Killala diocese is typical of many Catholic dioceses in Ireland. It consists of 22 parishes in north Mayo and north west Sligo, and struggles to provide a priest to each of those parishes. The diocese, unless something changes dramatically, will have just five or six active priests in less than two decades.
The collapse in vocations is so dramatic that the diocese has started a process to reflect on a vote that indicated that 85% of Catholics felt priests should be allowed to marry, while 81% supported priests who had married resuming ministry. The survey found that 80% backed women being ordained to the diaconate and, in opposition to the Vatican, 69% said women should be ordained.
It is hard not to think that those views would not, more or less, reflect views right across Ireland. The fall in vocations has been persistent over many years but, even so, it may be hard to appreciate that in 2018 there were, proportionately, more ordinations in France than in Ireland.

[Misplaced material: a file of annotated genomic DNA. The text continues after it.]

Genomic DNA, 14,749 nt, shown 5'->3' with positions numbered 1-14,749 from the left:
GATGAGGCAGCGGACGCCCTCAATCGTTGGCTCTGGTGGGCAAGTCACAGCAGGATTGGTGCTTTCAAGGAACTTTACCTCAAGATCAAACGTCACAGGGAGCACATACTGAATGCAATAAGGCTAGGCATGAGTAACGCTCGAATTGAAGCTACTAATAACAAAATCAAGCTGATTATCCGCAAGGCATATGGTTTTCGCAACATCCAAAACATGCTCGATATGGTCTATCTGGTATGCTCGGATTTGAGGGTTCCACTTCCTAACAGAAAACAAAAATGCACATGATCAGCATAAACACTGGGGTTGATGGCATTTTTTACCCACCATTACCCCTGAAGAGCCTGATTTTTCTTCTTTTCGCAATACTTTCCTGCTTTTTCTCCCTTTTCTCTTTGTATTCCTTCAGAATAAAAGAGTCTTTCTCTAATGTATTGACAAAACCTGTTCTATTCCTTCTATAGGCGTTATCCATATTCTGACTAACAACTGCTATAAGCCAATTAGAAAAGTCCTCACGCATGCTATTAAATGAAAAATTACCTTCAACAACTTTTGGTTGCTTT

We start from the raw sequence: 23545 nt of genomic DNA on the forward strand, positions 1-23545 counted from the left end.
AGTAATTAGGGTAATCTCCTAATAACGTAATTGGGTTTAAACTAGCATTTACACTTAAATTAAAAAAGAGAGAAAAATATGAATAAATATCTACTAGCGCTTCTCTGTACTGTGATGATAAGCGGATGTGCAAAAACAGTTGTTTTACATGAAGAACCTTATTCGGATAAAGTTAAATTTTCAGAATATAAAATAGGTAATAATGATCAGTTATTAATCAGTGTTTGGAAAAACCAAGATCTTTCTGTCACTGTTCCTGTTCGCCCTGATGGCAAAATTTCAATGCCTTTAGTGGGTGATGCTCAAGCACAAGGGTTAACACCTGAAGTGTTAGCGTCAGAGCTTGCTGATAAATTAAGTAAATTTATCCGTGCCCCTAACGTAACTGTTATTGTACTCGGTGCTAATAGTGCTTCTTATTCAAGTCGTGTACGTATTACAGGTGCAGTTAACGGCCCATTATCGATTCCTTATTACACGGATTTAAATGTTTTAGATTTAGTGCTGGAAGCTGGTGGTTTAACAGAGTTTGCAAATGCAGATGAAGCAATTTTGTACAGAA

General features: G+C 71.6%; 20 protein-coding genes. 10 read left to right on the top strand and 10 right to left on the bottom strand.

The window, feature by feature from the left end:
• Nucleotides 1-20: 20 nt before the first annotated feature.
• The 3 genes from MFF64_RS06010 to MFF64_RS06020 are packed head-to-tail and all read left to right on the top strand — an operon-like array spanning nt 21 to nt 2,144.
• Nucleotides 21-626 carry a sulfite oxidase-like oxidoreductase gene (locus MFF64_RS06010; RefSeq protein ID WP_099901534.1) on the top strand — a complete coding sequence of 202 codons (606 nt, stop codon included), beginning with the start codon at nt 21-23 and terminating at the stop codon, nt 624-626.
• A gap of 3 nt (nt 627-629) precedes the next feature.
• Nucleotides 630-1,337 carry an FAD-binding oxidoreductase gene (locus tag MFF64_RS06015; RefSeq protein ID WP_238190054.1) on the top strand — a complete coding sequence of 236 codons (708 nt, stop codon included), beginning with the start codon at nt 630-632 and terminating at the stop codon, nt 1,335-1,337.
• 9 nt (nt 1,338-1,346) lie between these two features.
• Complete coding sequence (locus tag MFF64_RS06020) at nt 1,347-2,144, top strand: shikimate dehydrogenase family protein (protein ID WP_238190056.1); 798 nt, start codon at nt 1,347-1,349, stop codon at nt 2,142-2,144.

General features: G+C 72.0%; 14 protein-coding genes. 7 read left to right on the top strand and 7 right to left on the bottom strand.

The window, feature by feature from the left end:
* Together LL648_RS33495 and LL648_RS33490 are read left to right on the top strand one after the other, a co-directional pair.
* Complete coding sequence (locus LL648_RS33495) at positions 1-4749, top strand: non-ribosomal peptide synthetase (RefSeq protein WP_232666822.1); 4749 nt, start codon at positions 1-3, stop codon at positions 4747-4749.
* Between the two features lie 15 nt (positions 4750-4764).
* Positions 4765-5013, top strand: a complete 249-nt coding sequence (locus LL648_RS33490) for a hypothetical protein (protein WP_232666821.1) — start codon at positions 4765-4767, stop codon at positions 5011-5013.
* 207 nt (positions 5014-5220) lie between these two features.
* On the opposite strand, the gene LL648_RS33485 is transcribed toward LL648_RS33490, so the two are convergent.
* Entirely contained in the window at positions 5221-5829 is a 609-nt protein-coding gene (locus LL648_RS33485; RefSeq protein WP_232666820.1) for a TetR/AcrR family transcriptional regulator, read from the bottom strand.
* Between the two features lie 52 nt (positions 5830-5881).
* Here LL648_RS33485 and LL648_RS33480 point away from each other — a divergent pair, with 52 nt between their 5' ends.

In France, where religious teaching is prohibited in public schools, 114 priests were ordained — roughly three priests per million Catholics. In Ireland, eight men were ordained, fewer than two priests per million. Ireland’s ordination rate is less than two-thirds that in a determinedly secular France.
Irish Catholicism faces a stark choice between purity or presence. It must, it seems, either pragmatically embrace the once unimaginable, or fade further towards the margins.